Film sites are littered with people slating films because they're not as good as the book, and rightly so in most instances, so it feels weird that I'...moreFilm sites are littered with people slating films because they're not as good as the book, and rightly so in most instances, so it feels weird that I'm on a book site writing a review that says it's not as good as the film.
The key difference between Nick Hornby's vision of Rob and John Cusack's one is one of relatability. The Rob of the film is obviously sweet, charming, and insecure in a way that engenders sympathy, while the Rob of the book seems a little more distant, a little less fun to be around. The issue of music, obviously a huge one with this book, makes a difference too - the film gives the impression of Rob being a man that loves his own music more than he hates other people's, and the book just doesn't, with his opinions outside of his own generation, hip-hop particularly, making him seem like a bit of a tool (interesting how the film saught to attack this head-on by having Rob namedrop Massive Attack vs. Mad Professor in his first top five, isn't it?).
This aside, this is an essential book for anybody that's ever obsessed at music at any point in their lives. Parts of it are almost painfully vivid; it's very hard not to recognize a little of yourself in all of the three main male characters and wince a little (anybody that looks down their nose at Barry or Dick is lying to themselves), nor to wistfully empathize with the way all these men live vicariously through their record collections and the singers, musicians, producers, and labels that produced them. On the one hand it's a novel that glorifies geekiness, on the other it's one that explores the pitfalls and the downsides of retaining your geekiness into your thirties better than just about anything ever has - sometimes the most telling way to skewer something is from the inside out, and High Fidelity is a great example of that. Funny (funnier than the film in fact), charming, touching, elegantly paced, and impressively mature throughout; this is the kind of book you feel silly recommending to people because you assume that anybody that might possibly like it will have at least heard of it already, but recommend it I must.(less)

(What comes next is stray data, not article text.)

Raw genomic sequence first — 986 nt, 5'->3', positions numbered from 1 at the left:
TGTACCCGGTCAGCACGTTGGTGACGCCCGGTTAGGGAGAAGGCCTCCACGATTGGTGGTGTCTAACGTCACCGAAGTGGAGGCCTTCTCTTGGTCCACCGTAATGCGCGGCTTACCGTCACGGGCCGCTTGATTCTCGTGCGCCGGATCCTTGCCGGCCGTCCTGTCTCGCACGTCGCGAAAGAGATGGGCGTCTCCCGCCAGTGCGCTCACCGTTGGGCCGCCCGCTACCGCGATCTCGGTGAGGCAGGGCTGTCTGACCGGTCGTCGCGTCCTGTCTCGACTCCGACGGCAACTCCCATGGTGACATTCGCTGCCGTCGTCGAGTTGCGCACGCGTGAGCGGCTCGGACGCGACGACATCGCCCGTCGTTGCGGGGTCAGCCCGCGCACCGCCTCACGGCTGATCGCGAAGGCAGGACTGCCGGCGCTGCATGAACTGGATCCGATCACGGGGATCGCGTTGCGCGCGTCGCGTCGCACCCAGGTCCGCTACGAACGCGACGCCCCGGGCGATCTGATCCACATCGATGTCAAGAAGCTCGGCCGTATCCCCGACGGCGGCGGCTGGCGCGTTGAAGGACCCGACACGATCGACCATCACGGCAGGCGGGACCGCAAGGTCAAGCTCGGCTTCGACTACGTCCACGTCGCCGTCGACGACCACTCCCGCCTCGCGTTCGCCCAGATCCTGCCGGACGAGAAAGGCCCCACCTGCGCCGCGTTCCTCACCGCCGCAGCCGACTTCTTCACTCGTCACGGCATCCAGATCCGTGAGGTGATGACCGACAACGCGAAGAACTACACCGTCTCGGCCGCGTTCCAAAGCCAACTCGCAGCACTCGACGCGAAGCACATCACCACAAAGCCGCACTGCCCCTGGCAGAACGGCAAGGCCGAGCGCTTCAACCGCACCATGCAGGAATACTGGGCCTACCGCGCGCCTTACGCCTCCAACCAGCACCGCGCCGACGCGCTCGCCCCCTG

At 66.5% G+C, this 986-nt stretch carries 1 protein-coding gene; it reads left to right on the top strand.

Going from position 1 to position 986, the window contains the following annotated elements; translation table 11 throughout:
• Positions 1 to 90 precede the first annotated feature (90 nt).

Outrageously bad in places, the writing here plummets to depths that are astonishingly low for a writer of Arthur C. Clarke's reputation and standing....moreOutrageously bad in places, the writing here plummets to depths that are astonishingly low for a writer of Arthur C. Clarke's reputation and standing.
It genuinely astonishes me that this was written in tandem with the film, just as it astonishes me that the original idea was Clarke's - this mostly reads like a piece of masturbatory online fan-fiction (of which there's plenty about when it comes to Kubrick). That, I have to stress, is not entirely Clarke's fault; the things that make the film work as well as it does are the scope of the visuals, the majesty of the score, the judicious use of silence, and the atmosphere, and those ar all things that are very difficult or impossible to replicate using only text. I suspect that any creative differences during the process were simply resolved by Kubrick getting his own way. It would explain how forced parts of this novel feel, at least.
I've certainly read worse in the genre, but never anything as bad as this attached to a name as widely loved (and that goes for the name of the 2001: A Space Odyssey as well as Clarke's own name). And they say the book is always better than the film!(less)